Default Rates Aren't The Way To Determine Bias In Boston

Gary Becker criticizes the Federal Reserve Bank of Boston's study showing that minority mortgage applicants are more likely to be turned down than whites ("The evidence against banks doesn't prove bias," Economic Viewpoint, Apr. 19). As Becker acknowledges, the study considered each applicant's credit history, including past defaults. But he faults the study for failing to examine the default rates and profitability of loans to minority and white borrowers.

The argument that discrimination would be indicated by lower average default rates for minority borrowers depends on three assumptions: (1) Lenders are good predictors of default; (2) discrimination requires minority applicants to meet a higher standard of creditworthiness; and (3) the distribution of economic characteristics among white and minority borrowers is similar enough that setting a higher hurdle for minorities results in a pool of accepted minority applicants who are less likely than accepted whites to default.

Whatever one's views about the first two assumptions, the third is invalid for applicants in Boston, and probably elsewhere. The pool of accepted white applicants had a larger fraction with very low obligation and loan-to-value ratios relative to successful minority applicants. The data suggest that minority borrowers may be concentrated just above their relatively higher acceptance threshold, while the group of white applicants who clear their threshold includes a larger proportion at the upper end of the creditworthiness spectrum. Such a disparity means the whites as a group could show a lower default rate, despite a lower threshold for acceptance.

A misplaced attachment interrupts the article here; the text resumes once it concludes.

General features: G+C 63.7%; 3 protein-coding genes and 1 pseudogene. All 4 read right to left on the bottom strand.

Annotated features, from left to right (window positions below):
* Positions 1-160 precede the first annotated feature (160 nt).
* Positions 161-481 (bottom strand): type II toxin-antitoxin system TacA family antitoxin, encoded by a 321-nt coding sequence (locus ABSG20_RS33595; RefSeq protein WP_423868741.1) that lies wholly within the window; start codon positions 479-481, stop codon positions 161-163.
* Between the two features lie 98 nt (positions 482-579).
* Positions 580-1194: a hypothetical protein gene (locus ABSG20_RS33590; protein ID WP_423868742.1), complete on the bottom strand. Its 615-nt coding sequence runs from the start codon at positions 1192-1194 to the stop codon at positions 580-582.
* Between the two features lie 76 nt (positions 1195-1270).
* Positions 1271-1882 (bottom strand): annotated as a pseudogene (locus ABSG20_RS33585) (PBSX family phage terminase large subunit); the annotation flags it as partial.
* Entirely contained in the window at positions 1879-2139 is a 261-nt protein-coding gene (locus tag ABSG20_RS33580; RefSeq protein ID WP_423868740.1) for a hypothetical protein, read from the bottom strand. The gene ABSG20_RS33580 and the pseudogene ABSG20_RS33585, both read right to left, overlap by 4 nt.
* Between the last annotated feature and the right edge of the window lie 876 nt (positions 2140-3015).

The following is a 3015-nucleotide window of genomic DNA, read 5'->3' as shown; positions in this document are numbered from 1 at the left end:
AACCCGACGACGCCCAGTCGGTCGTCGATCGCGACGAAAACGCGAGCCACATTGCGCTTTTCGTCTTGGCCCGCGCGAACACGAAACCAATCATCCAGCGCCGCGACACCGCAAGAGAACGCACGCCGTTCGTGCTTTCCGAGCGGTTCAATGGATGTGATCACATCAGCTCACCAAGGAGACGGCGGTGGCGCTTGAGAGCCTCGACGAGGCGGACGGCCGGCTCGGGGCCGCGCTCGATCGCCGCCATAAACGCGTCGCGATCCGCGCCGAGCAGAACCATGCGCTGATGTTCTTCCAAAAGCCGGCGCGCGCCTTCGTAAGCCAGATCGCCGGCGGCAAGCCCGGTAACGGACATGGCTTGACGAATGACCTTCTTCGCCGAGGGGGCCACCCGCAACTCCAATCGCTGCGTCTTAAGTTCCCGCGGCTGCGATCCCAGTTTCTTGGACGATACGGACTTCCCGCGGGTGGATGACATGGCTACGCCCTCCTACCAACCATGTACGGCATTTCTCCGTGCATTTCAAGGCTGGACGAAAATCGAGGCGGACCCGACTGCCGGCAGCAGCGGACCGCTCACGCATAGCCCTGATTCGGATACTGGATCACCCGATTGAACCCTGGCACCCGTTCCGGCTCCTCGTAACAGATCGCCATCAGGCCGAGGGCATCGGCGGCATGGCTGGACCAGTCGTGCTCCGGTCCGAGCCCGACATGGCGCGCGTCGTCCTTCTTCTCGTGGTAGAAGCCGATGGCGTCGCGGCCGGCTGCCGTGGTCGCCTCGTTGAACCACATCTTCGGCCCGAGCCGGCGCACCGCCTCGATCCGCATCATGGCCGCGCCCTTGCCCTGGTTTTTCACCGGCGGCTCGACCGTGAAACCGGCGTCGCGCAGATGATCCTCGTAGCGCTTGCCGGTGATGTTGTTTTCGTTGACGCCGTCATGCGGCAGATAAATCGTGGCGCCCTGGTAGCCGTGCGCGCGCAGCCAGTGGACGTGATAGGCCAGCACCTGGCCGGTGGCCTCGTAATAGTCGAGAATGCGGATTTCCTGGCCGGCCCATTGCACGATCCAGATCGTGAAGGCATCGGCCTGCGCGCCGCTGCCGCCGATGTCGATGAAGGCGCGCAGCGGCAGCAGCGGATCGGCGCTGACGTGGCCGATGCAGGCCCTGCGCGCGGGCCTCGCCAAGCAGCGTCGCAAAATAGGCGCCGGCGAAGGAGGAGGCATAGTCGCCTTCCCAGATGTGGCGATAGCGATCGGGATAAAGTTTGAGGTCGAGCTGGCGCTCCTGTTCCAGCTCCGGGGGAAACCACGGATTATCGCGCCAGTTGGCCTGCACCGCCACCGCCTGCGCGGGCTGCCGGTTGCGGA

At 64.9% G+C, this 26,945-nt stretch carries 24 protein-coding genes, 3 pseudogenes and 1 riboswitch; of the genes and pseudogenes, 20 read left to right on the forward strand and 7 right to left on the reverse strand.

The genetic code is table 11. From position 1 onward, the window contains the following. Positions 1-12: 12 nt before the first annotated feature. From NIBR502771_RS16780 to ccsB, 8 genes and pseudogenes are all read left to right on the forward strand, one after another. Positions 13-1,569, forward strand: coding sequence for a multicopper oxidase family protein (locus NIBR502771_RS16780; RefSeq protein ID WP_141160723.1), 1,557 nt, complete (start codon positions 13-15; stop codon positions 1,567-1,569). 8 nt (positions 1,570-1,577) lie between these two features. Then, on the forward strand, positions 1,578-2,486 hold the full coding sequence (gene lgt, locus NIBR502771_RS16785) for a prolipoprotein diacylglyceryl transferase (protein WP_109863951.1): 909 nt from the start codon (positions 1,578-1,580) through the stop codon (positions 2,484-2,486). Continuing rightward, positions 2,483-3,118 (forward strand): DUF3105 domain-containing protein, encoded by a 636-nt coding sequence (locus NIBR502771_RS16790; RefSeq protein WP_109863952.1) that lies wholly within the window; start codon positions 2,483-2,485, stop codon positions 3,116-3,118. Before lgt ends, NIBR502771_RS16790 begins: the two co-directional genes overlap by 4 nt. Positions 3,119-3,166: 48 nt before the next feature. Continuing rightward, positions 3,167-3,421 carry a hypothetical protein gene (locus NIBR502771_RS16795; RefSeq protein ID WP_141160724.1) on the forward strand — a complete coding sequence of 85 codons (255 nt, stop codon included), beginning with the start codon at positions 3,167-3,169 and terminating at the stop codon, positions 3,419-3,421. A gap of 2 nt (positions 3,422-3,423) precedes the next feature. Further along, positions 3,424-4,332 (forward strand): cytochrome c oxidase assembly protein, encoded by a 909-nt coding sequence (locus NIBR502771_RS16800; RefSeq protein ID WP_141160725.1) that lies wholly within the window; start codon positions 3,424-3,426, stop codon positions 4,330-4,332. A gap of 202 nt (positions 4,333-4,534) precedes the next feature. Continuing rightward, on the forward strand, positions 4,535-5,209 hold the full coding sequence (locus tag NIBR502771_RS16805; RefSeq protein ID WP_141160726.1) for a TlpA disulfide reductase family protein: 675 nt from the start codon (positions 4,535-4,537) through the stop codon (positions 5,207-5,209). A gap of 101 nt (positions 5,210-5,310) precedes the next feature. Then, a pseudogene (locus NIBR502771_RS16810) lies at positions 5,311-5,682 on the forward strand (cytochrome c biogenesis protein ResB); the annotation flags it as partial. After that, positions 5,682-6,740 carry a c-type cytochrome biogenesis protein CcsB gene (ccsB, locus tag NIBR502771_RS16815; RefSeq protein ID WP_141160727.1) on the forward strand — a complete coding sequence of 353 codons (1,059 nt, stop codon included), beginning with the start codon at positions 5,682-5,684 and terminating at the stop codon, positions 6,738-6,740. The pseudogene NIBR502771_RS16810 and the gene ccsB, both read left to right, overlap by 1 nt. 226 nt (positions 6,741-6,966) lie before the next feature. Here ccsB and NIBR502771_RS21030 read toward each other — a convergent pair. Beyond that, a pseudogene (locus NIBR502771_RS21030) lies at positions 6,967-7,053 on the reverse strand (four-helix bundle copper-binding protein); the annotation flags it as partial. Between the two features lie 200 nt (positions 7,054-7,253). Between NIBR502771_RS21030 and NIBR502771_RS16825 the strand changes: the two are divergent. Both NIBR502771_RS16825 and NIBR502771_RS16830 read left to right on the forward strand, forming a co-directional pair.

As a final point, the similarity in foreclosures in Boston provides little insight, since many minorities purchase houses in predominantly white neighborhoods and whites also buy in minority areas.

Lynn E. Browne

Acting Director of Research

Federal Reserve Bank of Boston


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